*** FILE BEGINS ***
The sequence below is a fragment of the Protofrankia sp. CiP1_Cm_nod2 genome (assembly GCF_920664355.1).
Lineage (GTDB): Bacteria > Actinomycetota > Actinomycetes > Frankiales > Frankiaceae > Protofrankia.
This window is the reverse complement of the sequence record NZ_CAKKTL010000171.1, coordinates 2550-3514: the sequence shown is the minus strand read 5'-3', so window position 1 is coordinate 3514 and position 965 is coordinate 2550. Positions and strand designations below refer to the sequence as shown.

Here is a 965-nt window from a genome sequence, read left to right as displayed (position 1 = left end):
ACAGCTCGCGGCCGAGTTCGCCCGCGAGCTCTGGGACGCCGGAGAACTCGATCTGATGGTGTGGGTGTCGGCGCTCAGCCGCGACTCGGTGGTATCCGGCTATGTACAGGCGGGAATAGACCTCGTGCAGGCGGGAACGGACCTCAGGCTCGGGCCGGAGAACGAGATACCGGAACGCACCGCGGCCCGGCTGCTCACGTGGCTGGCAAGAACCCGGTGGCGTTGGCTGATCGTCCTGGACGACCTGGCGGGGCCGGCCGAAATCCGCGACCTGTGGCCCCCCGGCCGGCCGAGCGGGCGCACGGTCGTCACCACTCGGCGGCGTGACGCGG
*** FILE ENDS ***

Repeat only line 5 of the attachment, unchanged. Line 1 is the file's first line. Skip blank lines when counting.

ACAGCTCGCGGCCGAGTTCGCCCGCGAGCTCTGGGACGCCGGAGAACTCGATCTGATGGTGTGGGTGTCGGCGCTCAGCCGCGACTCGGTGGTATCCGGCTATGTACAGGCGGGAATAGACCTCGTGCAGGCGGGAACGGACCTCAGGCTCGGGCCGGAGAACGAGATACCGGAACGCACCGCGGCCCGGCTGCTCACGTGGCTGGCAAGAACCCGGTGGCGTTGGCTGATCGTCCTGGACGACCTGGCGGGGCCGGCCGAAATCCGCGACCTGTGGCCCCCCGGCCGGCCGAGCGGGCGCACGGTCGTCACCACTCGGCGGCGTGACGCGG